As tempting as it is to spend your entire week on the beach, make sure you see a different side to Malaga by visiting one of its museums or galleries. If you really don’t want to miss out on the sun, come here after lunch when the rays are at their hottest. That will give you the morning and late afternoon to work on your tan. The Centre for Contemporary Art in Malaga is in the middle of the city and the work housed here spans from the last third of the 20th century to the present day. It’s a fairly new attraction, having opened in 2003, but has made a name for itself and has helped to promote contemporary art in Spain.
The Holy Week Museum is another attraction you can head to and is ideal if you like to get under the skin of your holiday destination. Housed in the former 1699-built Hospital of St Julian, the museum offers beautiful artistry, stunning architecture, archives and an audiovisual centre.
Explore Malaga’s nature
There are 23 natural protected areas in Malaga that are perfect for family walks and romantic strolls alike. You might be surprised at just how much nature the city boasts, considering it is perhaps most well known for its bustling nightlife and sandy beaches. The Torcal de Antequera Natural Area has a breathtaking limestone complex that covers 12 sq km and was formed around 150 million years ago when geological folding caused it to be pushed up from the seabed. It is thought there are around 700 plant species in the park, while it has been awarded the status of Special Zone for Bird Protection, such is the richness of its wildlife.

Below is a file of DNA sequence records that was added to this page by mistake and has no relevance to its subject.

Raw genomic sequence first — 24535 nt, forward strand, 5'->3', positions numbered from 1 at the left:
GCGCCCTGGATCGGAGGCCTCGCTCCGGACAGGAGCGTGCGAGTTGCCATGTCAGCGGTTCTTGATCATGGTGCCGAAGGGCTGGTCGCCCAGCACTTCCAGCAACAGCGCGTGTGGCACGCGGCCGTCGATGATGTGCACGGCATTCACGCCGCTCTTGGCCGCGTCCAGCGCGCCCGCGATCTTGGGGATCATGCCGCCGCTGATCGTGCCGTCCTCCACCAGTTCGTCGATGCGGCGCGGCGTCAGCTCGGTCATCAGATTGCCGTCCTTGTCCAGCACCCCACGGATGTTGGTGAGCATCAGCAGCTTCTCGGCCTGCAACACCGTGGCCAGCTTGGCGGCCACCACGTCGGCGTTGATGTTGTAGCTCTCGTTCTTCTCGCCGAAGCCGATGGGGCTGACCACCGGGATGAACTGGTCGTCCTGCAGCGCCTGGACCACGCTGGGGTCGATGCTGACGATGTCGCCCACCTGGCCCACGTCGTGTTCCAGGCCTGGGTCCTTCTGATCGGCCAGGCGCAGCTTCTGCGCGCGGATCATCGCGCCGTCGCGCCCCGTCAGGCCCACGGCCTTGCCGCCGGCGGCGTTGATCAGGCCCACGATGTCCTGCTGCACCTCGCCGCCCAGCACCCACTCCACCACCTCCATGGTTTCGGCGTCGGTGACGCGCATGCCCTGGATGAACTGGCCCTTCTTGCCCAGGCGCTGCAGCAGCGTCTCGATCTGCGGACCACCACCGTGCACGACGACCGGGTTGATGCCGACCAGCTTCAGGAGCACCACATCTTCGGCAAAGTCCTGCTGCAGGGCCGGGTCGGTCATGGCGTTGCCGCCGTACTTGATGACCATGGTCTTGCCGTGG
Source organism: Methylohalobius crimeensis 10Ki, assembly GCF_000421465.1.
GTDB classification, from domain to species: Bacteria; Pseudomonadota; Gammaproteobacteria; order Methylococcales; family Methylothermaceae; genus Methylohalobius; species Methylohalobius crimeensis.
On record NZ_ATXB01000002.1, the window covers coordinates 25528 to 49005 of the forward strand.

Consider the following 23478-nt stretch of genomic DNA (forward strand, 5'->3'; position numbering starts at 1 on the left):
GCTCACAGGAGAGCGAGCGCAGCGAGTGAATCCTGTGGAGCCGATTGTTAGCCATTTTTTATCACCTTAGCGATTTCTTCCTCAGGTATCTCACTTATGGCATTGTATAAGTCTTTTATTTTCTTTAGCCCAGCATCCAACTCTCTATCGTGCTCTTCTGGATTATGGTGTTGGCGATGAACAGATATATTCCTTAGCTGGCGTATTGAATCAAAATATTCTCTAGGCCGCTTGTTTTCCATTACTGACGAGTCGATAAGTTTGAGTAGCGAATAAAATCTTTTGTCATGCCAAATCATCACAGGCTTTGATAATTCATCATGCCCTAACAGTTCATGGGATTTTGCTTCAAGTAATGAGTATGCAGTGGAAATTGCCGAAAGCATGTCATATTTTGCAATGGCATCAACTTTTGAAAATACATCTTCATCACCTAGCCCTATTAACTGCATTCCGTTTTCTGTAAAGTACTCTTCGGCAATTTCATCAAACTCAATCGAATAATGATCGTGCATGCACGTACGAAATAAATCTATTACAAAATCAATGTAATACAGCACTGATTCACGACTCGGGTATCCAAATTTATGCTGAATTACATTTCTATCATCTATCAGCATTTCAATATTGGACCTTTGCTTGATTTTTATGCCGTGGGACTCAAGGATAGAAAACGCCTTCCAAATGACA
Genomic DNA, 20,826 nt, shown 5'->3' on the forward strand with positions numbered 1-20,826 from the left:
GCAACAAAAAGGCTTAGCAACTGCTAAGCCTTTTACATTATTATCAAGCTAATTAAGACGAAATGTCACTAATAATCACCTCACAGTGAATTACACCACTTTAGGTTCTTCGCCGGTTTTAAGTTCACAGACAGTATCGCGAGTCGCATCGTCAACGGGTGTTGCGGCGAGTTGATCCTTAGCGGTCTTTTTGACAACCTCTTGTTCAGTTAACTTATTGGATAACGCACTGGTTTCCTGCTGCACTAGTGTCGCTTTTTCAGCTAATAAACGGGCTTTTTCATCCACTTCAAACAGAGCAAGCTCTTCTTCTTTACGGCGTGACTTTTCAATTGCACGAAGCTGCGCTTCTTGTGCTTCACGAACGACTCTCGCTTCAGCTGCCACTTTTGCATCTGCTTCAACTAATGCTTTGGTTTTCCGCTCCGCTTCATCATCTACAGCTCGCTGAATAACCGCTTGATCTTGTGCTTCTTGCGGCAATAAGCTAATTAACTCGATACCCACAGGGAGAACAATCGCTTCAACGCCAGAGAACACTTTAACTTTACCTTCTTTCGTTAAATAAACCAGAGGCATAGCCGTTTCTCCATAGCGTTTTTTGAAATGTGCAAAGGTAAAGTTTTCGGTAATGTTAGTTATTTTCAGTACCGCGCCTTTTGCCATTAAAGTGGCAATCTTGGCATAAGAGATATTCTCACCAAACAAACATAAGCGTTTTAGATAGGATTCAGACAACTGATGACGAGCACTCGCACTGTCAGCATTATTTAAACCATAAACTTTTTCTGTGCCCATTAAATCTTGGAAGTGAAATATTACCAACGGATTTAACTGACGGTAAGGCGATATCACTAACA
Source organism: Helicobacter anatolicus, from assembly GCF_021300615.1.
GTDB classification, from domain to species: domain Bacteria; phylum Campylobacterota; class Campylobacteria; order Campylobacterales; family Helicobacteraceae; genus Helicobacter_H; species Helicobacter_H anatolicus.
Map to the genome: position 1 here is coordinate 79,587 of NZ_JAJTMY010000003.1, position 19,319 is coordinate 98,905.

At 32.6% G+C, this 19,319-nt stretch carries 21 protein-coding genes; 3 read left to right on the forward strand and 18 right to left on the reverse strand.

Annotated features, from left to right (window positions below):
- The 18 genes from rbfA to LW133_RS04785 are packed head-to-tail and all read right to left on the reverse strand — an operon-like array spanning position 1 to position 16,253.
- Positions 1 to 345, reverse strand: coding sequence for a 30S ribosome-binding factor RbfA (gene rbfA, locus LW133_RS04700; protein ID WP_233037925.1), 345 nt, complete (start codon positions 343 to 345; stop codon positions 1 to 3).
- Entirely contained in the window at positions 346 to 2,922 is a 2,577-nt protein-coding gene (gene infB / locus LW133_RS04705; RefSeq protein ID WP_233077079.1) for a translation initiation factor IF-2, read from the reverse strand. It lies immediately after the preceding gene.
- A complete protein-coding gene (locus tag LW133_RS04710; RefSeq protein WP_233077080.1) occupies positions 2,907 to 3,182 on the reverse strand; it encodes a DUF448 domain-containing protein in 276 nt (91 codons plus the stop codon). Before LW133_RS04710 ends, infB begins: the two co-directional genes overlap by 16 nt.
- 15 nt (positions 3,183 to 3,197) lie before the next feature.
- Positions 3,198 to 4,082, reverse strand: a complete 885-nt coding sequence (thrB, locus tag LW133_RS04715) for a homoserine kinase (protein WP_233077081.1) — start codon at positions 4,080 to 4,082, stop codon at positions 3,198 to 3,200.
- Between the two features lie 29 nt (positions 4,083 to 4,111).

If you have a hire car, take the N-331 (A-45) highway from Malaga and head to Antequera, from where you should travel to La Puerta de Estepa. You’ll soon see signs for the park, so follow these all the way there.
If you’re planning a holiday in Malaga, chances are finding a good hotel is going to be your number one priority. The good news is that accommodation here is really varied, which means it caters for all kinds of budgets. There’s pretty much everything from bare-bones two-star hotels to luxury establishments with lavish spa facilities, so there’s plenty of scope for selecting something to set the right tone for your break.
You’ve got a similar breadth of choice when it comes to location. If you’re keen to get involved in the nightlife or tour the cultural attractions, a city centre hotel is likely to suit you best. But, there’s also accommodation in quieter, more spacious venues. The Parador de Malaga Golf, for example, is in a pretty, secluded spot – so much so that it has room for an 18-hole golf course – with sea views.
Car hire from Malaga Airport
Malaga’s home to more car hire companies than you can shake a stick at – well, the most of any city in Andalucia, anyway. Plus, it’s got plenty of public car parks (including at most beaches), which makes car hire from Malaga Airport a pretty good choice for your holiday transport.